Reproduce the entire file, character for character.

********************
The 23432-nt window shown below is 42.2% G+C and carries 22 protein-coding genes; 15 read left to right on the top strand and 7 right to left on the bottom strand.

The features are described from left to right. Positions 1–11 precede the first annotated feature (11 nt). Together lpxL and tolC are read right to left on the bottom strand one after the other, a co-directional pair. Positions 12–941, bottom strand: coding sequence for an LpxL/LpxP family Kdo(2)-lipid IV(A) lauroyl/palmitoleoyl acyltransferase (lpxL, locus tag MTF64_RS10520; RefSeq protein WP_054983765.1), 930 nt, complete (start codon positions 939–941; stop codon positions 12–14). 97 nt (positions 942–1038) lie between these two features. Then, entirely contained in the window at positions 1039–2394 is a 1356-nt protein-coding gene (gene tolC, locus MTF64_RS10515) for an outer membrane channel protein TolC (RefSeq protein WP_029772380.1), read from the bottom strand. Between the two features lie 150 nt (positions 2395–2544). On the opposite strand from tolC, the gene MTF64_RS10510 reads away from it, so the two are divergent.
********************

The 23432-nt window shown below is 42.2% G+C and carries 22 protein-coding genes; 15 read left to right on the top strand and 7 right to left on the bottom strand.

The features are described from left to right. Positions 1–11 precede the first annotated feature (11 nt). Together lpxL and tolC are read right to left on the bottom strand one after the other, a co-directional pair. Positions 12–941, bottom strand: coding sequence for an LpxL/LpxP family Kdo(2)-lipid IV(A) lauroyl/palmitoleoyl acyltransferase (lpxL, locus tag MTF64_RS10520; RefSeq protein WP_054983765.1), 930 nt, complete (start codon positions 939–941; stop codon positions 12–14). 97 nt (positions 942–1038) lie between these two features. Then, entirely contained in the window at positions 1039–2394 is a 1356-nt protein-coding gene (gene tolC, locus MTF64_RS10515) for an outer membrane channel protein TolC (RefSeq protein WP_029772380.1), read from the bottom strand. Between the two features lie 150 nt (positions 2395–2544). On the opposite strand from tolC, the gene MTF64_RS10510 reads away from it, so the two are divergent.